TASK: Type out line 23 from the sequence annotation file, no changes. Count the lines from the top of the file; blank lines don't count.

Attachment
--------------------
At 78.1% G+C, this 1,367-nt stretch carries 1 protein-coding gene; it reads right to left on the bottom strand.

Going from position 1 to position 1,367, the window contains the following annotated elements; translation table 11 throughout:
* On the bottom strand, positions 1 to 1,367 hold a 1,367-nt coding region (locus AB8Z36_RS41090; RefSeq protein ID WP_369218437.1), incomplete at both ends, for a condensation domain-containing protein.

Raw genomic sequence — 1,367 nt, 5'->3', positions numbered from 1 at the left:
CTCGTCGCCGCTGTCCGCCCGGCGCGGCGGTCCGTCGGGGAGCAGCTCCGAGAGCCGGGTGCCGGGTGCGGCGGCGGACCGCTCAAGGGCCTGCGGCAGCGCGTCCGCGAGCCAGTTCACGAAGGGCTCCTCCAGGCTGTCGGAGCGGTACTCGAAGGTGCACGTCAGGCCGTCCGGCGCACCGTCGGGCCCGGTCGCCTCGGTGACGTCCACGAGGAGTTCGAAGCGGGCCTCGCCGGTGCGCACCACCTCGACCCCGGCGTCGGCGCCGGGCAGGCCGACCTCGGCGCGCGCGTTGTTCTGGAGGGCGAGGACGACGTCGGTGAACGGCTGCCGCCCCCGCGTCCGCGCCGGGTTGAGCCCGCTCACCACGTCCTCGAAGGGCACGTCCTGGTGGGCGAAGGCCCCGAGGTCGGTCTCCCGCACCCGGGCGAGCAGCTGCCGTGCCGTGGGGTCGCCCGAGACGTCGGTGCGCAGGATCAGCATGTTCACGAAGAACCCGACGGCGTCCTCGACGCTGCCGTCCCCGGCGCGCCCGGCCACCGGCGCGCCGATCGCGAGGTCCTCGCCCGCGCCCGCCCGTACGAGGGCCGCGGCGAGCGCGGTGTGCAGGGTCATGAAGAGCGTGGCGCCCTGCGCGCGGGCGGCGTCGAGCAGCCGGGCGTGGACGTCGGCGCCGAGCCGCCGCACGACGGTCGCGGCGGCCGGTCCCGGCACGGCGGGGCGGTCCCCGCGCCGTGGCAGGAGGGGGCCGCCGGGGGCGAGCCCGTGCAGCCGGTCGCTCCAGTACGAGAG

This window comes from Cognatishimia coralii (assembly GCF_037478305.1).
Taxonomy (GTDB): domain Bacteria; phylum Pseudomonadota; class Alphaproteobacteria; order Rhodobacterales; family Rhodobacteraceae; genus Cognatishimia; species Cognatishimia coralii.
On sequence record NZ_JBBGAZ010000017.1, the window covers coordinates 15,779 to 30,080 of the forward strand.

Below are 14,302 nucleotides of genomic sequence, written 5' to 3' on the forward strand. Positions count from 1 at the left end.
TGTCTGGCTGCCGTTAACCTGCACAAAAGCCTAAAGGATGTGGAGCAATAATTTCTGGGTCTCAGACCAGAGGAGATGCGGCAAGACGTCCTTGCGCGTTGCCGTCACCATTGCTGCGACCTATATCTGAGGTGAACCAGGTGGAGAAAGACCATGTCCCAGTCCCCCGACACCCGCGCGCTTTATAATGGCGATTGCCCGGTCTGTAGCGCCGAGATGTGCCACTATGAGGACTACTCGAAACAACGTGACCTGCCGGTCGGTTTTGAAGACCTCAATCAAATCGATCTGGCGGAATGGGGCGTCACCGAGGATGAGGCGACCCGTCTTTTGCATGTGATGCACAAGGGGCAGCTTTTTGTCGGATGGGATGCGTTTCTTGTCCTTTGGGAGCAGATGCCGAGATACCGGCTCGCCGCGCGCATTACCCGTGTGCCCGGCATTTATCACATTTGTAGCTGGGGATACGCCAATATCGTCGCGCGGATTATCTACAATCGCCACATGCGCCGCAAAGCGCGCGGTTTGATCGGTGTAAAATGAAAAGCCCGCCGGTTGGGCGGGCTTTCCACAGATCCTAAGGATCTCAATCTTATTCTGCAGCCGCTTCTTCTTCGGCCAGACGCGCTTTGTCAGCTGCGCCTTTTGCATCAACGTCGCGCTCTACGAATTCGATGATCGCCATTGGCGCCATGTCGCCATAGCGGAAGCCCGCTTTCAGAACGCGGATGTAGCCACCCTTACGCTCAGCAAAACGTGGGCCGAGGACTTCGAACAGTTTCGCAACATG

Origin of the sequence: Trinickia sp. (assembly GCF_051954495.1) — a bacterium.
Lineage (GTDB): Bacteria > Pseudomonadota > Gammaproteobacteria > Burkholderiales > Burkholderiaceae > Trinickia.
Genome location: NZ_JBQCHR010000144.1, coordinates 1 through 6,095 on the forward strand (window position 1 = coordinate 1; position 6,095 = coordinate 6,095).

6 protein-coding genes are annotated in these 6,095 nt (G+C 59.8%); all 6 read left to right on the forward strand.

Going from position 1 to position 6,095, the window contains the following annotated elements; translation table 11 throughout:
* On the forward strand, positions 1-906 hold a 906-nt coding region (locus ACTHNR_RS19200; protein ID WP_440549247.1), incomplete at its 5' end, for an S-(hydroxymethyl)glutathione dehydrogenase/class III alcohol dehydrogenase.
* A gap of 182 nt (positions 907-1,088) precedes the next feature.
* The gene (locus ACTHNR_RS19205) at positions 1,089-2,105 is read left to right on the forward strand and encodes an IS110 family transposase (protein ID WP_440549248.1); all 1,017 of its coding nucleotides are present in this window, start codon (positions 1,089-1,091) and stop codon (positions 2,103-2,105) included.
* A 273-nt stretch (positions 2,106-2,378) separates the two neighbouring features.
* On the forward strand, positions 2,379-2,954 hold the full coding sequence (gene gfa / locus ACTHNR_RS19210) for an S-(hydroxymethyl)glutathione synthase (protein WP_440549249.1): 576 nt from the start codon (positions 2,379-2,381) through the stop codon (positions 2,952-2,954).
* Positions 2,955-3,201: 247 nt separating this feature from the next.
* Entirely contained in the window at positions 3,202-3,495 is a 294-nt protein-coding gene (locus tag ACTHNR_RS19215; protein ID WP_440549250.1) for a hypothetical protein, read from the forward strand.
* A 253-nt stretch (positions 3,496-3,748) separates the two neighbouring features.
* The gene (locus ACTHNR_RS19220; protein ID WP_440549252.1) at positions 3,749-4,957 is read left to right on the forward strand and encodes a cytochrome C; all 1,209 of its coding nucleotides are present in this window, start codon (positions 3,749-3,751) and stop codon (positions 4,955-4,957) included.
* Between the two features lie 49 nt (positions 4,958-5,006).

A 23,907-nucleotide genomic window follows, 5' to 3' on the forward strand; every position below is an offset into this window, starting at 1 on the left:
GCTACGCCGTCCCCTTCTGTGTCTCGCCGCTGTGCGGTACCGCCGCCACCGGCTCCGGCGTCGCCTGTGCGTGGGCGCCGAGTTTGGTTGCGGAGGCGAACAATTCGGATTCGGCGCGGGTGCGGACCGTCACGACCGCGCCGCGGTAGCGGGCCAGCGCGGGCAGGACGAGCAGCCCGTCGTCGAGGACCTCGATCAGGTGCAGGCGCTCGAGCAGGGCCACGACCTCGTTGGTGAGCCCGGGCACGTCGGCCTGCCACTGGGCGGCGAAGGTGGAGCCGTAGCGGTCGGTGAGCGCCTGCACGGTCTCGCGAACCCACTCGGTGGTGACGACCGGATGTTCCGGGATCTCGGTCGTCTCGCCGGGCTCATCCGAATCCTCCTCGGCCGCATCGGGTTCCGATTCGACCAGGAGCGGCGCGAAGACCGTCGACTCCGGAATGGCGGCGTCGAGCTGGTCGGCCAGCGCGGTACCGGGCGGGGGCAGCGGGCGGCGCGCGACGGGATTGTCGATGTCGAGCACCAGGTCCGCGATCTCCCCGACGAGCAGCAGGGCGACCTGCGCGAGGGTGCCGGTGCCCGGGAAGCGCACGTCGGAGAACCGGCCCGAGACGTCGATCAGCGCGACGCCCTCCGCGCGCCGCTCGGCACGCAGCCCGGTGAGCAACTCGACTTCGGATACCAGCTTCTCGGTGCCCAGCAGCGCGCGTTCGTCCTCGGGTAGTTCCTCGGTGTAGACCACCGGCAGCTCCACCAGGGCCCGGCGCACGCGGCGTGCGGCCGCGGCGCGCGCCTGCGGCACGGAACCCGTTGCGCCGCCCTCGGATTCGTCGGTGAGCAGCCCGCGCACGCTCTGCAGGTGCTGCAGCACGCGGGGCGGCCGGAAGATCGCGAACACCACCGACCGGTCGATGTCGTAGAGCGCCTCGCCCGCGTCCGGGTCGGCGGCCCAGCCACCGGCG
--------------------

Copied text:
* A 253-nt stretch (positions 3,496-3,748) separates the two neighbouring features.